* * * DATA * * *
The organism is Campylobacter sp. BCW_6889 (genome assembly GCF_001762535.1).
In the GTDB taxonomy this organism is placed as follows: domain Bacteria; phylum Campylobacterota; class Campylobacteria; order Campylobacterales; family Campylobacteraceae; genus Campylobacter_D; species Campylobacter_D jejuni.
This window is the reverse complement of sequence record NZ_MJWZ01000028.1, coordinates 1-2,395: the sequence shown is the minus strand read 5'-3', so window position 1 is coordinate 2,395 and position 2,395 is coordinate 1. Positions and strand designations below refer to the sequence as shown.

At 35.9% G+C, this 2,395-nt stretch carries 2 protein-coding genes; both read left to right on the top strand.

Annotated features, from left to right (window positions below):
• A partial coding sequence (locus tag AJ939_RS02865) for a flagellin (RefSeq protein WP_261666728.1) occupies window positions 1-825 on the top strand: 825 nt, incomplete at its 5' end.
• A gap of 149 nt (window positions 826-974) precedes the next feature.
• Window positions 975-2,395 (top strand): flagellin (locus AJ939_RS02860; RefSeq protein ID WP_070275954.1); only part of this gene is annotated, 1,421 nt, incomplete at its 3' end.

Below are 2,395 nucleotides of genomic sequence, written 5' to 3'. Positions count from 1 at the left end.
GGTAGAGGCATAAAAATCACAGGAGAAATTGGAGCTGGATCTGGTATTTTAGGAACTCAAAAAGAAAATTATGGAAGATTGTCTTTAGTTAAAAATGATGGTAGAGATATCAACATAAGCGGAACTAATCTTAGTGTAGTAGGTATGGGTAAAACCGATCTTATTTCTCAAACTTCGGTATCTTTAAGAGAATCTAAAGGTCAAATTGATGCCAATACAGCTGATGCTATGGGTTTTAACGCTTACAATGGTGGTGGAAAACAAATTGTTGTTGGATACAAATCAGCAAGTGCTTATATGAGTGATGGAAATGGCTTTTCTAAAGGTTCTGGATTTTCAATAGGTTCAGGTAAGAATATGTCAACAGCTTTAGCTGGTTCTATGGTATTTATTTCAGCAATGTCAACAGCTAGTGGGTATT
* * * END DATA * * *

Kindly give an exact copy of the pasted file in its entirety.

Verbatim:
The organism is Campylobacter sp. BCW_6889 (genome assembly GCF_001762535.1).
In the GTDB taxonomy this organism is placed as follows: domain Bacteria; phylum Campylobacterota; class Campylobacteria; order Campylobacterales; family Campylobacteraceae; genus Campylobacter_D; species Campylobacter_D jejuni.
This window is the reverse complement of sequence record NZ_MJWZ01000028.1, coordinates 1-2,395: the sequence shown is the minus strand read 5'-3', so window position 1 is coordinate 2,395 and position 2,395 is coordinate 1. Positions and strand designations below refer to the sequence as shown.

At 35.9% G+C, this 2,395-nt stretch carries 2 protein-coding genes; both read left to right on the top strand.

Annotated features, from left to right (window positions below):
• A partial coding sequence (locus tag AJ939_RS02865) for a flagellin (RefSeq protein WP_261666728.1) occupies window positions 1-825 on the top strand: 825 nt, incomplete at its 5' end.
• A gap of 149 nt (window positions 826-974) precedes the next feature.
• Window positions 975-2,395 (top strand): flagellin (locus AJ939_RS02860; RefSeq protein ID WP_070275954.1); only part of this gene is annotated, 1,421 nt, incomplete at its 3' end.

Below are 2,395 nucleotides of genomic sequence, written 5' to 3'. Positions count from 1 at the left end.
GGTAGAGGCATAAAAATCACAGGAGAAATTGGAGCTGGATCTGGTATTTTAGGAACTCAAAAAGAAAATTATGGAAGATTGTCTTTAGTTAAAAATGATGGTAGAGATATCAACATAAGCGGAACTAATCTTAGTGTAGTAGGTATGGGTAAAACCGATCTTATTTCTCAAACTTCGGTATCTTTAAGAGAATCTAAAGGTCAAATTGATGCCAATACAGCTGATGCTATGGGTTTTAACGCTTACAATGGTGGTGGAAAACAAATTGTTGTTGGATACAAATCAGCAAGTGCTTATATGAGTGATGGAAATGGCTTTTCTAAAGGTTCTGGATTTTCAATAGGTTCAGGTAAGAATATGTCAACAGCTTTAGCTGGTTCTATGGTATTTATTTCAGCAATGTCAACAGCTAGTGGGTATT